Providing Simple and Clear Instructions
To ensure that the child is able to understand and to perform the instruction, keep the instruction simple and use words that are in the child's language repertoire. For example, 'give me the toy' vs. 'hand over the toy'. It is important as teachers or parents to have a good grasp of what is in the child's language repertoire. Clear instructions are also important to reduce misinterpretation of the instruction. For example, a long instruction would be 'We're going out now, get your shoes and your bag, don't forget your bottle, and hurry up'. In such a situation, the complexity of the sentence makes it difficult for the child to follow.
Giving Clear and Informative Feedback
Being able to provide clear and informative feedback allows a child to understand what he/she is being rewarded for. This would enable the child to form the contingency that his listening (behaviour) had led to a certain reward (consequence). An example of informative feedback would be 'Thank you for listening when mummy told you to get ready for bed'. When feedback is specific, the child is more likely to display the behaviour of listening.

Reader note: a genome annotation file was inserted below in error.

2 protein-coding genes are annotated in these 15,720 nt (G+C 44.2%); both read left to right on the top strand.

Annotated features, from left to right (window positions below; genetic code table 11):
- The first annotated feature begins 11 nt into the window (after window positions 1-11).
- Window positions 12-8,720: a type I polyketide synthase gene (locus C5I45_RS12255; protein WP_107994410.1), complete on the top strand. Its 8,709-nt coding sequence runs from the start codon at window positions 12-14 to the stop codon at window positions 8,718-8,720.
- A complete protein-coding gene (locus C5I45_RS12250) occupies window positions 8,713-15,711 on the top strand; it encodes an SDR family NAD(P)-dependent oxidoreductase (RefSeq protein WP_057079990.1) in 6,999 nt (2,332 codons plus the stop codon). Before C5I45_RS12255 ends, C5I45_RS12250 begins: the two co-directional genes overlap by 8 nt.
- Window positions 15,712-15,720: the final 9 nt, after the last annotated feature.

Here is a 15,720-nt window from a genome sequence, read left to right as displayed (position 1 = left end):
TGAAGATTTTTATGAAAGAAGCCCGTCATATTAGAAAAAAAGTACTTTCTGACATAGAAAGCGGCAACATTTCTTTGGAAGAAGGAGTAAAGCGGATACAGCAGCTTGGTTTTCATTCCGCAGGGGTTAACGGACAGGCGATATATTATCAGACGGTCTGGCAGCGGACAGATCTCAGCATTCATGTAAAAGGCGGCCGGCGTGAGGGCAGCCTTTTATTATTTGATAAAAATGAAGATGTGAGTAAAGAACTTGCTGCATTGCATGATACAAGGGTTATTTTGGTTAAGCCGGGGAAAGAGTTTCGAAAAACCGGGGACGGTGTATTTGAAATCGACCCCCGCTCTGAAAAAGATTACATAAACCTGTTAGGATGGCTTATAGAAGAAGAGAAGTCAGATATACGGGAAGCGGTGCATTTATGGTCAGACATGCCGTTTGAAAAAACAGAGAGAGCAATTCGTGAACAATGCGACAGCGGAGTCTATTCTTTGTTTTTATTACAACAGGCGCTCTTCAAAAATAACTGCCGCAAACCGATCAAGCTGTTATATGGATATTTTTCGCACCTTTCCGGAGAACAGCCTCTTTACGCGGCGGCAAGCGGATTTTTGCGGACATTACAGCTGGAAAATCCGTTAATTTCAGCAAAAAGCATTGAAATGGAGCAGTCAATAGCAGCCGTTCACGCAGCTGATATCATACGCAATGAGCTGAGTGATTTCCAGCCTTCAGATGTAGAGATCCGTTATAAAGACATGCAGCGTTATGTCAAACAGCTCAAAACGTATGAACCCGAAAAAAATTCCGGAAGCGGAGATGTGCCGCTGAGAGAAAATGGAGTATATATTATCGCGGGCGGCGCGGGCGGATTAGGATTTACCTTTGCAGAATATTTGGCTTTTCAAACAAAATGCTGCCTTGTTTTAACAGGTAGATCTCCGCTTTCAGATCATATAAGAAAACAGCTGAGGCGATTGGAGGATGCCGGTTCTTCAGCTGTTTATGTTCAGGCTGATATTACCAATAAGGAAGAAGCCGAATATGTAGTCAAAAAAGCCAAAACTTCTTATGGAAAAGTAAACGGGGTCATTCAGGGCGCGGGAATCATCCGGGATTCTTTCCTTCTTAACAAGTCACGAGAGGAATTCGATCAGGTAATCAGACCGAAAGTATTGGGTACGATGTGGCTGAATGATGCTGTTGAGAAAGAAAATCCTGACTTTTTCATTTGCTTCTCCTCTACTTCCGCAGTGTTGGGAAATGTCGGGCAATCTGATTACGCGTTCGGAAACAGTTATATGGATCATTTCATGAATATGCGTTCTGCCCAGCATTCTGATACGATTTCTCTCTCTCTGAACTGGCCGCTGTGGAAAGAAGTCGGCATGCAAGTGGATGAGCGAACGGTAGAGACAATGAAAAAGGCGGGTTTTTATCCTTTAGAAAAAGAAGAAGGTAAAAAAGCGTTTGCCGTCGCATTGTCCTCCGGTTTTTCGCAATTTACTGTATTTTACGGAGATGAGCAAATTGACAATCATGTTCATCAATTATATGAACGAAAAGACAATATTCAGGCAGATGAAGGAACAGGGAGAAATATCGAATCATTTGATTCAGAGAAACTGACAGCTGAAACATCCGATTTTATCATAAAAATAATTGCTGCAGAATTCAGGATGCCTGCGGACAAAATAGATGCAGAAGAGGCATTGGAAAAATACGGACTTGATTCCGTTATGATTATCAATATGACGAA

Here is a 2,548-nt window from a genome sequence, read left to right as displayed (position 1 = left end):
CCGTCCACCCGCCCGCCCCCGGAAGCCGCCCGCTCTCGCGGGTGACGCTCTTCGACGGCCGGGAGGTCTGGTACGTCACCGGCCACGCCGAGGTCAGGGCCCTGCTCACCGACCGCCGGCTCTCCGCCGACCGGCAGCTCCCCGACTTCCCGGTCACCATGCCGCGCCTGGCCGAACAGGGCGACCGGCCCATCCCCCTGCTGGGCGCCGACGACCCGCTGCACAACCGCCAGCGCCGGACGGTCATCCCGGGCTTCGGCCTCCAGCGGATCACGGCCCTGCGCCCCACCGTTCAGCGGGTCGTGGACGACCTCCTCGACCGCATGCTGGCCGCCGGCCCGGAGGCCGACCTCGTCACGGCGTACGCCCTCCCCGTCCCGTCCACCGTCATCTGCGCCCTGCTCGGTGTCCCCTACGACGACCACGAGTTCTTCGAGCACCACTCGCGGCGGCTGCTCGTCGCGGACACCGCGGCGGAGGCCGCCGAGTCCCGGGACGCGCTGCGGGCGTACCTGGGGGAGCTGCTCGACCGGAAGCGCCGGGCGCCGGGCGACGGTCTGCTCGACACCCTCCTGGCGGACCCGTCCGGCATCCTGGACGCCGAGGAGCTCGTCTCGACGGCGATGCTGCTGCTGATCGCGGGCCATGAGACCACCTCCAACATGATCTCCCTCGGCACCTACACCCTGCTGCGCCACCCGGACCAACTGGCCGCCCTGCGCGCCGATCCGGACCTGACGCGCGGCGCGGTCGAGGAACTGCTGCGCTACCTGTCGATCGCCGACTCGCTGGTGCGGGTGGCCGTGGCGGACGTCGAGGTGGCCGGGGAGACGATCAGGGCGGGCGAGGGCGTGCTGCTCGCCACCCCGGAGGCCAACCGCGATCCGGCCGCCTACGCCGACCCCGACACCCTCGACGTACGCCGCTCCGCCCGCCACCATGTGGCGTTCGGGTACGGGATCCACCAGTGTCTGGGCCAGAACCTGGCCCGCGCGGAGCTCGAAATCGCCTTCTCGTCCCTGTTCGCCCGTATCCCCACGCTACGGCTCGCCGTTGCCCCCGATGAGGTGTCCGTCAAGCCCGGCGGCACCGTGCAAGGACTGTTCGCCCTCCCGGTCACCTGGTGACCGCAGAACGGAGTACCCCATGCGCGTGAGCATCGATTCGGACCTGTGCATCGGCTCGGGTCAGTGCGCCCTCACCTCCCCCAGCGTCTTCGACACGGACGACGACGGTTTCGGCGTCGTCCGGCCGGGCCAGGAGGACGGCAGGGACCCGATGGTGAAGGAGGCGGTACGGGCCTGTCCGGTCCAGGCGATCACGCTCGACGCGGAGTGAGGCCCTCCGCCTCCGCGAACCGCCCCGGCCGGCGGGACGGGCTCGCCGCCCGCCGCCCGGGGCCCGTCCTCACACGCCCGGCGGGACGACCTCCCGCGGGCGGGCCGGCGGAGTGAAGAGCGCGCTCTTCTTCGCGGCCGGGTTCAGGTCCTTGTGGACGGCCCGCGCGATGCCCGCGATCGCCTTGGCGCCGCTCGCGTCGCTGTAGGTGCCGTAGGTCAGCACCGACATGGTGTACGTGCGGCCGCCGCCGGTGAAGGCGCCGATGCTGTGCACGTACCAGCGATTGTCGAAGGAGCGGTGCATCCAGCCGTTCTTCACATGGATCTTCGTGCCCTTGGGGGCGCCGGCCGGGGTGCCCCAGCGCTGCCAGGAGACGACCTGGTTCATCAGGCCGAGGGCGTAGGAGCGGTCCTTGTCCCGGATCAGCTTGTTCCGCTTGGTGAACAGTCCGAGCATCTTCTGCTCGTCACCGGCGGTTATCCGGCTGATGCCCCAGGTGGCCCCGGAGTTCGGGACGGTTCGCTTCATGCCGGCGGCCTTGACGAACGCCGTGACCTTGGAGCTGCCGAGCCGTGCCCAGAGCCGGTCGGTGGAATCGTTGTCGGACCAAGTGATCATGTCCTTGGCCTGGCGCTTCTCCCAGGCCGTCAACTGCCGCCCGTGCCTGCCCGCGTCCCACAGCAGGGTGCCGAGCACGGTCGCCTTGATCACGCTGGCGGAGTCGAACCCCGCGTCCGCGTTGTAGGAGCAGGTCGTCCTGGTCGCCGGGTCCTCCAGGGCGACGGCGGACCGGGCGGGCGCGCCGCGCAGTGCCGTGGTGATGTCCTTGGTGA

Providing Meaningful Consequences
Other than providing clear feedback that is provided to the child, the consequences conferred should also be meaningful and of a reinforcing value to the child. For example, rewarding a child for brushing their teeth with a bedtime story could be something meaningful for the child if he/she enjoys bedtime stories. Similarly, if the child enjoys taking the train, it can be used as a reward for when the child walks nicely to the station. The child is hence more likely to engage in the behaviour to achieve the meaningful consequence. Providing meaningful consequences also enables the same contingency to be generalized in a natural setting.
Following through on instructions
Instructions should also be followed through on. For example, when an instruction is issued, it is crucial that the parent or the caregiver ensures that the child performs the action of keeping toys by prompting the child. The child then learns that the instruction issued needs to be done and escaping would be less likely.
It is difficult to adhere to instructions when they have a high response effort. A strategy that can be used is to build momentum with easier, higher probability instructions. For example, issuing an instruction 'stand up' instead of 'come here and pass me the tissues' would be of lower response effort and one that the child is more likely to engage in. By starting with higher probability instructions, the success rate of subsequent instructions will also increase.
In all, Behaviour Therapists facilitate a child's listening response by forming clear contingencies and expectations for the child. We follow through and build momentum to ensure that listener responding is achieved. This is crucial to ensure that a child would subsequently be able to begin on the acquisition of more complex skills.